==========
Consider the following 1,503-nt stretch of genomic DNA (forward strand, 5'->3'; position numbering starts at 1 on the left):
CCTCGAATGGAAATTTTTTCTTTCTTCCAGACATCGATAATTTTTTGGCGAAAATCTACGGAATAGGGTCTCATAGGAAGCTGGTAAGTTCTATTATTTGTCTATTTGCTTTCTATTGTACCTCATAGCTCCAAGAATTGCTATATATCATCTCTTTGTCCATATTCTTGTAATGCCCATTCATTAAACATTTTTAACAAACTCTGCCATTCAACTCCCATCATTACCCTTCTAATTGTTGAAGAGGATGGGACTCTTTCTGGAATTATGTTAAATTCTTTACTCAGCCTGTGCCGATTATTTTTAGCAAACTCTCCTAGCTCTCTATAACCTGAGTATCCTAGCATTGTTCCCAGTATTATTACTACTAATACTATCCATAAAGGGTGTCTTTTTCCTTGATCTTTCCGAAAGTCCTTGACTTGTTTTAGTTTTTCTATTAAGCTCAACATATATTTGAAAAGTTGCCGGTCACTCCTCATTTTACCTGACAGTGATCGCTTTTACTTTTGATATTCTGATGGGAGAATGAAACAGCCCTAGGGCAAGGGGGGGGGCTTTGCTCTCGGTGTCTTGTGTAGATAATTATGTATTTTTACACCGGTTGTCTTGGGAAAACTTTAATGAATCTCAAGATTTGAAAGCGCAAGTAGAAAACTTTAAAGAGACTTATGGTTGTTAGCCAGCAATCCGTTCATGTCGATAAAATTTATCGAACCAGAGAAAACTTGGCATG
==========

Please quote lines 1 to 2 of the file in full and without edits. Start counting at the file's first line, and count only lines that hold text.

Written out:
Consider the following 1,503-nt stretch of genomic DNA (forward strand, 5'->3'; position numbering starts at 1 on the left):
CCTCGAATGGAAATTTTTTCTTTCTTCCAGACATCGATAATTTTTTGGCGAAAATCTACGGAATAGGGTCTCATAGGAAGCTGGTAAGTTCTATTATTTGTCTATTTGCTTTCTATTGTACCTCATAGCTCCAAGAATTGCTATATATCATCTCTTTGTCCATATTCTTGTAATGCCCATTCATTAAACATTTTTAACAAACTCTGCCATTCAACTCCCATCATTACCCTTCTAATTGTTGAAGAGGATGGGACTCTTTCTGGAATTATGTTAAATTCTTTACTCAGCCTGTGCCGATTATTTTTAGCAAACTCTCCTAGCTCTCTATAACCTGAGTATCCTAGCATTGTTCCCAGTATTATTACTACTAATACTATCCATAAAGGGTGTCTTTTTCCTTGATCTTTCCGAAAGTCCTTGACTTGTTTTAGTTTTTCTATTAAGCTCAACATATATTTGAAAAGTTGCCGGTCACTCCTCATTTTACCTGACAGTGATCGCTTTTACTTTTGATATTCTGATGGGAGAATGAAACAGCCCTAGGGCAAGGGGGGGGGCTTTGCTCTCGGTGTCTTGTGTAGATAATTATGTATTTTTACACCGGTTGTCTTGGGAAAACTTTAATGAATCTCAAGATTTGAAAGCGCAAGTAGAAAACTTTAAAGAGACTTATGGTTGTTAGCCAGCAATCCGTTCATGTCGATAAAATTTATCGAACCAGAGAAAACTTGGCATG